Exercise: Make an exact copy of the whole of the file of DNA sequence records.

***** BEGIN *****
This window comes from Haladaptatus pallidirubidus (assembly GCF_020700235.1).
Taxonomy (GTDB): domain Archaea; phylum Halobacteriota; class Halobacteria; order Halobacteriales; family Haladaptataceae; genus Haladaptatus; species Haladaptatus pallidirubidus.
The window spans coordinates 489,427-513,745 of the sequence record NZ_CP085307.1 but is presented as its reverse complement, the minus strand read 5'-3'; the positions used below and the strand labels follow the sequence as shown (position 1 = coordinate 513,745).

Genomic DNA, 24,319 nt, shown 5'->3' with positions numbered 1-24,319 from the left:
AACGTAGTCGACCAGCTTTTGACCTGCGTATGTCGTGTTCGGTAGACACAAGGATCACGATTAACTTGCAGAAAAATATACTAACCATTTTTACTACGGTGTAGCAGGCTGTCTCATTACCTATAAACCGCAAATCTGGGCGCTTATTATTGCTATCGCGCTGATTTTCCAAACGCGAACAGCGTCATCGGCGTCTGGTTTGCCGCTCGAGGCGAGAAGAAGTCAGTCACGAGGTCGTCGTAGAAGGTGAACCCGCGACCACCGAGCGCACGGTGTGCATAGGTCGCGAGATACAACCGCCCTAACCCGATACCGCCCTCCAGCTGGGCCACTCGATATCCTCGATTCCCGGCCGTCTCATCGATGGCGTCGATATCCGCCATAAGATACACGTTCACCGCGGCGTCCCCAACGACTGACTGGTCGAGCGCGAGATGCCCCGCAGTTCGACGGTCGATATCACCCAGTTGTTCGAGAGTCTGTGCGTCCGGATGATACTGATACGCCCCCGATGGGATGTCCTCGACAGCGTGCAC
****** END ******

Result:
This window comes from Haladaptatus pallidirubidus (assembly GCF_020700235.1).
Taxonomy (GTDB): domain Archaea; phylum Halobacteriota; class Halobacteria; order Halobacteriales; family Haladaptataceae; genus Haladaptatus; species Haladaptatus pallidirubidus.
The window spans coordinates 489,427-513,745 of the sequence record NZ_CP085307.1 but is presented as its reverse complement, the minus strand read 5'-3'; the positions used below and the strand labels follow the sequence as shown (position 1 = coordinate 513,745).

Genomic DNA, 24,319 nt, shown 5'->3' with positions numbered 1-24,319 from the left:
AACGTAGTCGACCAGCTTTTGACCTGCGTATGTCGTGTTCGGTAGACACAAGGATCACGATTAACTTGCAGAAAAATATACTAACCATTTTTACTACGGTGTAGCAGGCTGTCTCATTACCTATAAACCGCAAATCTGGGCGCTTATTATTGCTATCGCGCTGATTTTCCAAACGCGAACAGCGTCATCGGCGTCTGGTTTGCCGCTCGAGGCGAGAAGAAGTCAGTCACGAGGTCGTCGTAGAAGGTGAACCCGCGACCACCGAGCGCACGGTGTGCATAGGTCGCGAGATACAACCGCCCTAACCCGATACCGCCCTCCAGCTGGGCCACTCGATATCCTCGATTCCCGGCCGTCTCATCGATGGCGTCGATATCCGCCATAAGATACACGTTCACCGCGGCGTCCCCAACGACTGACTGGTCGAGCGCGAGATGCCCCGCAGTTCGACGGTCGATATCACCCAGTTGTTCGAGAGTCTGTGCGTCCGGATGATACTGATACGCCCCCGATGGGATGTCCTCGACAGCGTGCAC